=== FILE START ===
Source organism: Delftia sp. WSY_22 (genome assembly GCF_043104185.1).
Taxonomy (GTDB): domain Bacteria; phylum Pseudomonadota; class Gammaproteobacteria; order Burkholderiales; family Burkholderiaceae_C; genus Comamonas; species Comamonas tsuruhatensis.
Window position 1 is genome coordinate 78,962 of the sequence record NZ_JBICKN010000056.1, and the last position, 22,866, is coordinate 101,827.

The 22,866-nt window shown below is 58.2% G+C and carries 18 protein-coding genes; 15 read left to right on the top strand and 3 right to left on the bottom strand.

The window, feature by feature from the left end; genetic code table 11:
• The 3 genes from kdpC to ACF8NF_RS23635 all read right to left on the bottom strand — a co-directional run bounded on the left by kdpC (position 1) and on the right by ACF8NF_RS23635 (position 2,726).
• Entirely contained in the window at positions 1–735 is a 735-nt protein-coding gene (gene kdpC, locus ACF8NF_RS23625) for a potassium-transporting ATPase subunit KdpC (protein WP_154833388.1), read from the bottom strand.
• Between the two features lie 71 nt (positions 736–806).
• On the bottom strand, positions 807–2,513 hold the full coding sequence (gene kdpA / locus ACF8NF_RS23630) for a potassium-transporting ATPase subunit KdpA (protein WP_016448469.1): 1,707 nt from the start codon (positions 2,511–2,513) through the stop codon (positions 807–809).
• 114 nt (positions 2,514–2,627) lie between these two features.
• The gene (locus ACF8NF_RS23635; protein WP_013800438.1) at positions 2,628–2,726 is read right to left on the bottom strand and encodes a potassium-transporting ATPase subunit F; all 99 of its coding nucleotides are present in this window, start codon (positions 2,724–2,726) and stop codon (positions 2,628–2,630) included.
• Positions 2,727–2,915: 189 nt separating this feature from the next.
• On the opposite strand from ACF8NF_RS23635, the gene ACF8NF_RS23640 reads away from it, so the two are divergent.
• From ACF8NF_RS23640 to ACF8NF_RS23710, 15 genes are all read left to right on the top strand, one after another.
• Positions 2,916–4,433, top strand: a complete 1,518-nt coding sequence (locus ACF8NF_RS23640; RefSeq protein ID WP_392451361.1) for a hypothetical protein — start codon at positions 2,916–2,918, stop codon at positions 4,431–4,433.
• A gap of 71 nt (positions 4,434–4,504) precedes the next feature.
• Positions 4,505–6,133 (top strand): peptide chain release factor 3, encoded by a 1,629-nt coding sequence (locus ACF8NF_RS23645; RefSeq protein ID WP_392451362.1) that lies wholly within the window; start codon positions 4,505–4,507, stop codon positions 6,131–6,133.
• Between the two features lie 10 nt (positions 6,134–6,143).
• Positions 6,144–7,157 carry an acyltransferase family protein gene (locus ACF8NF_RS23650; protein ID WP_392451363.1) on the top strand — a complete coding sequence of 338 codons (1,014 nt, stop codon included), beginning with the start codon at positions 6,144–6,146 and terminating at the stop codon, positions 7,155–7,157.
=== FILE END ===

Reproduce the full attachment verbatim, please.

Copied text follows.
Source organism: Delftia sp. WSY_22 (genome assembly GCF_043104185.1).
Taxonomy (GTDB): domain Bacteria; phylum Pseudomonadota; class Gammaproteobacteria; order Burkholderiales; family Burkholderiaceae_C; genus Comamonas; species Comamonas tsuruhatensis.
Window position 1 is genome coordinate 78,962 of the sequence record NZ_JBICKN010000056.1, and the last position, 22,866, is coordinate 101,827.

The 22,866-nt window shown below is 58.2% G+C and carries 18 protein-coding genes; 15 read left to right on the top strand and 3 right to left on the bottom strand.

The window, feature by feature from the left end; genetic code table 11:
• The 3 genes from kdpC to ACF8NF_RS23635 all read right to left on the bottom strand — a co-directional run bounded on the left by kdpC (position 1) and on the right by ACF8NF_RS23635 (position 2,726).
• Entirely contained in the window at positions 1–735 is a 735-nt protein-coding gene (gene kdpC, locus ACF8NF_RS23625) for a potassium-transporting ATPase subunit KdpC (protein WP_154833388.1), read from the bottom strand.
• Between the two features lie 71 nt (positions 736–806).
• On the bottom strand, positions 807–2,513 hold the full coding sequence (gene kdpA / locus ACF8NF_RS23630) for a potassium-transporting ATPase subunit KdpA (protein WP_016448469.1): 1,707 nt from the start codon (positions 2,511–2,513) through the stop codon (positions 807–809).
• 114 nt (positions 2,514–2,627) lie between these two features.
• The gene (locus ACF8NF_RS23635; protein WP_013800438.1) at positions 2,628–2,726 is read right to left on the bottom strand and encodes a potassium-transporting ATPase subunit F; all 99 of its coding nucleotides are present in this window, start codon (positions 2,724–2,726) and stop codon (positions 2,628–2,630) included.
• Positions 2,727–2,915: 189 nt separating this feature from the next.
• On the opposite strand from ACF8NF_RS23635, the gene ACF8NF_RS23640 reads away from it, so the two are divergent.
• From ACF8NF_RS23640 to ACF8NF_RS23710, 15 genes are all read left to right on the top strand, one after another.
• Positions 2,916–4,433, top strand: a complete 1,518-nt coding sequence (locus ACF8NF_RS23640; RefSeq protein ID WP_392451361.1) for a hypothetical protein — start codon at positions 2,916–2,918, stop codon at positions 4,431–4,433.
• A gap of 71 nt (positions 4,434–4,504) precedes the next feature.
• Positions 4,505–6,133 (top strand): peptide chain release factor 3, encoded by a 1,629-nt coding sequence (locus ACF8NF_RS23645; RefSeq protein ID WP_392451362.1) that lies wholly within the window; start codon positions 4,505–4,507, stop codon positions 6,131–6,133.
• Between the two features lie 10 nt (positions 6,134–6,143).
• Positions 6,144–7,157 carry an acyltransferase family protein gene (locus ACF8NF_RS23650; protein ID WP_392451363.1) on the top strand — a complete coding sequence of 338 codons (1,014 nt, stop codon included), beginning with the start codon at positions 6,144–6,146 and terminating at the stop codon, positions 7,155–7,157.